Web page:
Cyberspace was never designed with security in mind, and no one group-or one nation-can totally control the Internet.
Based on those two realities, cybersecurity requires both teamwork and collaboration, Mary Lee, director of strategy and policy development, Cyber Task Force, National Security Agency, stated. Lee served as moderator of the TechNet Land Forces East panel titled, "What Does it Take to Prevent?" Lee asked a panel of top military leaders to address the topic of proactively protecting networks against cyber attacks.
Lt. Gen. Vincent Brooks, USA, commanding general of the U.S. Army Central/3rd Army, said his command is responsible for setting up communications networks for forward deployed operations. The general said he is concerned with "the communications architecture and whether it will work when we arrive and the logistical implications" of how those networks work. His biggest challenge is what he called "the weakest link: the user." He noted that cyber attackers target users as the pathway to allowing malware and other vectors into network infrastructure.
In a similar vein, Rear Adm. Robert E. Day Jr., USCG, director, U.S. Coast Guard Cyber Command, called for better training programs to overcome some of the most obvious errors by users, including the use of unauthorized USB thumb drives and other careless actions. Adm. Day also said that serious thought must be given to how military forces will operate once the network is degraded, either through cyber attack or other causes.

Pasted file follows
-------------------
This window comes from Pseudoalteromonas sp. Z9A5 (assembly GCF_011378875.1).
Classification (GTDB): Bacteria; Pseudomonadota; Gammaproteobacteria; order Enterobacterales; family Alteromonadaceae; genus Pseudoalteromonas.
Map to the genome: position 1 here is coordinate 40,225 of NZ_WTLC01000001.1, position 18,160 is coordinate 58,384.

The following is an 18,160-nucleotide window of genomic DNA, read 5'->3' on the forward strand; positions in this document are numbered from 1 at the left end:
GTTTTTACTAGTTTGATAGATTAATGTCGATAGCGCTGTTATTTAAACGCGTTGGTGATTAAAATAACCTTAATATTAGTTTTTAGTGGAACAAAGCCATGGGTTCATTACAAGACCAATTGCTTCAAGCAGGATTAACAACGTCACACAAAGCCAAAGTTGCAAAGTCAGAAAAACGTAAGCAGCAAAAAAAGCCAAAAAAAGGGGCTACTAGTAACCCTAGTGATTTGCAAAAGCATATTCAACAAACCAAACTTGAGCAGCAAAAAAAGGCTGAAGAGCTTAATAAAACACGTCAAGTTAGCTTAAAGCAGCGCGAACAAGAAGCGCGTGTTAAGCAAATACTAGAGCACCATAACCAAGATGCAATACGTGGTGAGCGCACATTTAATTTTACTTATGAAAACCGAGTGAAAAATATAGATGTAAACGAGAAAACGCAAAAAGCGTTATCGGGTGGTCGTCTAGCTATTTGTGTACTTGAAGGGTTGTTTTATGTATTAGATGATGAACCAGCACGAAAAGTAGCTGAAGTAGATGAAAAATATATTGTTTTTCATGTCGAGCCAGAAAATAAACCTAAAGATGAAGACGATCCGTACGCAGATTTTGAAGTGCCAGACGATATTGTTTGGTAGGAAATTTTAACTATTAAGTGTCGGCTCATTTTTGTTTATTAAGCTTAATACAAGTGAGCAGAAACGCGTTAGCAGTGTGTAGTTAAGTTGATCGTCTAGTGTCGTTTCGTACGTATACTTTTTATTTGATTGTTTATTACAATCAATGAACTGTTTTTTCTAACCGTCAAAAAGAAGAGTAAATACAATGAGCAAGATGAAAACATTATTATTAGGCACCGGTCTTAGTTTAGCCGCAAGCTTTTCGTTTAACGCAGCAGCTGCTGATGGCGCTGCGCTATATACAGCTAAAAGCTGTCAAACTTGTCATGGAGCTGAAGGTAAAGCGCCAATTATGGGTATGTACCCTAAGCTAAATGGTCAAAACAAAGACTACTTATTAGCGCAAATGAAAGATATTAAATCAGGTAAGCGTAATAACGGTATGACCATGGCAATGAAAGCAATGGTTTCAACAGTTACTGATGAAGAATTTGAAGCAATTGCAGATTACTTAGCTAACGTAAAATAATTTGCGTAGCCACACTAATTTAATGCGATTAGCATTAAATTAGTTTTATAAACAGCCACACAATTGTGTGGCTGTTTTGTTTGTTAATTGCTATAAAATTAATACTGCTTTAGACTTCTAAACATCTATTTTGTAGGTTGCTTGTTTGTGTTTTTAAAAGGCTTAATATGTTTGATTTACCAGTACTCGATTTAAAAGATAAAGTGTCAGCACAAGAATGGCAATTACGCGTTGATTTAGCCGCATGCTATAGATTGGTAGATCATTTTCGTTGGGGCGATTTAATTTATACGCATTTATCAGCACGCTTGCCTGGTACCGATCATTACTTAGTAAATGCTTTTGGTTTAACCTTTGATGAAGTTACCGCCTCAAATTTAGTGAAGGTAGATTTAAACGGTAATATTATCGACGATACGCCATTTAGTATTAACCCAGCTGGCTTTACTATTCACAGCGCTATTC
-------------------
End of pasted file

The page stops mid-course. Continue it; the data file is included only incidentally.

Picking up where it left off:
Maj. Gen. Suzanne Vautrinot, USAF, commander, Air Force Cyber with U.S. Cyber Command, said it is vital that all the services approach cybersecurity defense as a full-spectrum capability.
Brig. Gen. Kevin J. Nally, USMC, director, command, control, communications and computers/chief information officer, Marine Corps, said his best protection is a well-trained work force. He pointed to four already operational cyber academies at the Twentynine Palms Marine Corps Air Ground Combat Center in California, which were all built around the commercial software and hardware supplied by various vendors as a cost-effective way to make sure troops have the training they need to safeguard networks. He said that the Marines now are developing additional cybersecurity training for middle- to high-ranking officers to keep them up to date on the latest cybersecurity issues.
Maj. Gen. Bert Mizusawa, USAR, assistant to the chairman of the Joint Chiefs of Staff for Reserve Affairs, said that technical issues might be the easiest to resolve when it comes to cybersecurity. Instead, he suggested that policy and legislation are the most important considerations: does the military, in fact, have an obligation to protect .com private networks? What policy and legal implications come with that expectation? He related a discussion he had regarding the World Trade Center and whether the military had an obligation on 9/11 to protect what was essentially a private office complex. He said that given what they know now, the answer to that question is yes.
Gen. Vautrinot said that any changes in policy that define the role of the military in protecting .com must stress information sharing as a primary tool in responding to cyber attacks.